Accordingly, one could define rumours as a form of personal communication performed by people engulfed in ambiguous situations in an attempt to conduct a meaningful interpretation of those circumstances by amassing their collective knowledge. Rumours are an expression of a grounded or ungrounded feeling of danger (a difference which in fact doesn’t matter, because the uncertainty rumours are based on is always real) and a way of reducing this “anxiety and uncertainty via a process of social sense making.”
The animalization of politics and Azuma Hiroki’s “general will 2.0”
Nevertheless, as we have seen in the case of the anti-rumour-strategy in the aftermath of the Great Tohoku Earthquake, rumours are merely considered as a threat to a society that needs to be contained. These actions taken by the government are in fact deeply rooted in the currently predominant idea of politics. Despite their important social function, described by Shimizu, emotions (such as the fear and anxiety expressed in rumours) are virtually excluded from contemporary political discourse. Politics are based on the normative model of the public sphere as proposed by Jürgen Habermas or Hannah Arendt. According to this model of a deliberative democracy, political decisions should be made merely on the basis of rational discourse. This idea, which is based on the supposed capacity of the human to found his actions on reason, is the foundation stone of our contemporary political system.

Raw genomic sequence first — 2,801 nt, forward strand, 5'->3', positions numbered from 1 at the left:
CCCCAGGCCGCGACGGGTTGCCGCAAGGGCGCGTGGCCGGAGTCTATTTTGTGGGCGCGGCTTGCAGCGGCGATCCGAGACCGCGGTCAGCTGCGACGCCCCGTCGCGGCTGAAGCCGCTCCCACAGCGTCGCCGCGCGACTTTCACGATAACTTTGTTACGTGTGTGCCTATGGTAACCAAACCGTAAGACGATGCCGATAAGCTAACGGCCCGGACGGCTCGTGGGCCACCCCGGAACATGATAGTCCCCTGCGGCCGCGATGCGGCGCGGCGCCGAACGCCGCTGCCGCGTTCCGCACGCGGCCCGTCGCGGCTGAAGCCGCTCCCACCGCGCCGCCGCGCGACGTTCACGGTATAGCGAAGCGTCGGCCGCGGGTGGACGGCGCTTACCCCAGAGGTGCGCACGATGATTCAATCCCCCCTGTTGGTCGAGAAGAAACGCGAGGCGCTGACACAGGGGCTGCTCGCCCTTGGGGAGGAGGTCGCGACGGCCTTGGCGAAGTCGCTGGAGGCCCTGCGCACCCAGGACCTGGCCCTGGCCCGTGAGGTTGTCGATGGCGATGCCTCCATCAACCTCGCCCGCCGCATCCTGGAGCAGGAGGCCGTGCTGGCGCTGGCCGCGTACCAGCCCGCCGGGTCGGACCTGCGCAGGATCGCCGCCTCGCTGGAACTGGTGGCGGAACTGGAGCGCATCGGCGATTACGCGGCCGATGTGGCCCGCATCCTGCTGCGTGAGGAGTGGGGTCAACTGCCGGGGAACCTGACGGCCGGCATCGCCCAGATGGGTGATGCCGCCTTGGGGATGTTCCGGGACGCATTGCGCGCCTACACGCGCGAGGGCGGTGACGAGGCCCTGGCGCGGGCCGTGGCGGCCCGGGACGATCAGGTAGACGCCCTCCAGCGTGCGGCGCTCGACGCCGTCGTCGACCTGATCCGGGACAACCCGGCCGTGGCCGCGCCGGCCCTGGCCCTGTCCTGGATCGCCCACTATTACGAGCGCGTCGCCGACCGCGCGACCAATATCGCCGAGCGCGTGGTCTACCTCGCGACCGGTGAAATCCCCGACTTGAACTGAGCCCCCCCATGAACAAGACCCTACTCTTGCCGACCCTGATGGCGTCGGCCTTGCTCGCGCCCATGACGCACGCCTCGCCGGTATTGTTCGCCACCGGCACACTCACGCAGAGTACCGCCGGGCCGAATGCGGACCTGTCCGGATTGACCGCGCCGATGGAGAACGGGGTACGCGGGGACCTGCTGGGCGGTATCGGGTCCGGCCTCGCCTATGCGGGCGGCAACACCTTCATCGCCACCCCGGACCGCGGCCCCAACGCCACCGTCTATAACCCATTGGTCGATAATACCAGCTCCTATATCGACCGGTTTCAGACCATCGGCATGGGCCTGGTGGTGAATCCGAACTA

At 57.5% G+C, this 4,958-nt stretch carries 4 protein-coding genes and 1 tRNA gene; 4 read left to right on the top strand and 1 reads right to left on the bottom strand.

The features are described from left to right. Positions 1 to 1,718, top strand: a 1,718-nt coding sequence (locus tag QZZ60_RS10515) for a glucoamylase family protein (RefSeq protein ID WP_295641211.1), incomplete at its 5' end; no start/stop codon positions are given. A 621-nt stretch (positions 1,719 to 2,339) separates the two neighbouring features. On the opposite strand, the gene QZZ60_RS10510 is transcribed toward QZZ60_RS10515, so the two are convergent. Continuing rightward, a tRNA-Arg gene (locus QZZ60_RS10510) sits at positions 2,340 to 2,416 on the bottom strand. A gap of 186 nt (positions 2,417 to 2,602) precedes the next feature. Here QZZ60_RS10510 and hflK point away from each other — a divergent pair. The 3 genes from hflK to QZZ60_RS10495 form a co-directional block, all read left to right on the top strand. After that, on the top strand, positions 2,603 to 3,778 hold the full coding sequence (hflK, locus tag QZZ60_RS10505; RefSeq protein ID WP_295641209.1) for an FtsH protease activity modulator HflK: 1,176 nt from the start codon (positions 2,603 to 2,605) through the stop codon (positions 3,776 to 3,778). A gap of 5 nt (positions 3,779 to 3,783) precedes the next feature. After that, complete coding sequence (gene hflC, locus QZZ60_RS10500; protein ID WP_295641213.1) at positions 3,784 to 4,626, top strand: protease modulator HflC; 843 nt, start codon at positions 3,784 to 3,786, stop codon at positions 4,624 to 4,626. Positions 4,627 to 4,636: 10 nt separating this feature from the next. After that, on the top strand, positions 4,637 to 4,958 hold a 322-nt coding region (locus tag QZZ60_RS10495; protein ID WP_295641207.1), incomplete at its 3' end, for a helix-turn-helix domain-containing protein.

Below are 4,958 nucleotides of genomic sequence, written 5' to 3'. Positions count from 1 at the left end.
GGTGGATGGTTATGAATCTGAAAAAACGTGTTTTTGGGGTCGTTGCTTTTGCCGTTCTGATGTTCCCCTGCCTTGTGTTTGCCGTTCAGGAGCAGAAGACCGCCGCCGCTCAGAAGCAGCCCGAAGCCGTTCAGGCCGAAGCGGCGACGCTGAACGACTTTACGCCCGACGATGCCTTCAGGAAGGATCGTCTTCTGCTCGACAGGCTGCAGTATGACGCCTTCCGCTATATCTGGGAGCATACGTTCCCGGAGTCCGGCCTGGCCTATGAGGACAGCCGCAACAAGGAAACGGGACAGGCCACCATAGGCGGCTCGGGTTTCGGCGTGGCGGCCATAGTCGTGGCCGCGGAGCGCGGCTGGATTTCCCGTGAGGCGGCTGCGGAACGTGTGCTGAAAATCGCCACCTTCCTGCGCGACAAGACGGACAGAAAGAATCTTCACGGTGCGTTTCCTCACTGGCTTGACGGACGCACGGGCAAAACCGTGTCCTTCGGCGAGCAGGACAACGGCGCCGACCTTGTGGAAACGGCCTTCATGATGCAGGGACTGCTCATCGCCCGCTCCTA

Decisions based on emotions (such as fears) have no place in this world of politics (for Arendt, these belong to the animal sphere of the human, which she calls the sphere of “zoe”, pure biological life, which represents the sphere of reproduction). The total exclusion of the emotional-intuitive side of the human being, however, has led to a paradoxical situation in modern democratic societies. On the one hand, based on constantly sinking voter participation, the citizens of these societies are often accused of political apathy. On the other hand, we increasingly bear witness to highly emotionalized eruptions of political protest, whether against the reconstruction of a railway station in Stuttgart or growing resistance to the use of atomic energy in Japan. In an awkward attempt to understand these processes, the mainstream press in Germany described these outrages as one of “enraged citizens” (Wutbürger), while in June 2011 the conservative politician Ishihara Nobuteru described the growing anti-nuclear protest as an outburst of “mass hysteria”.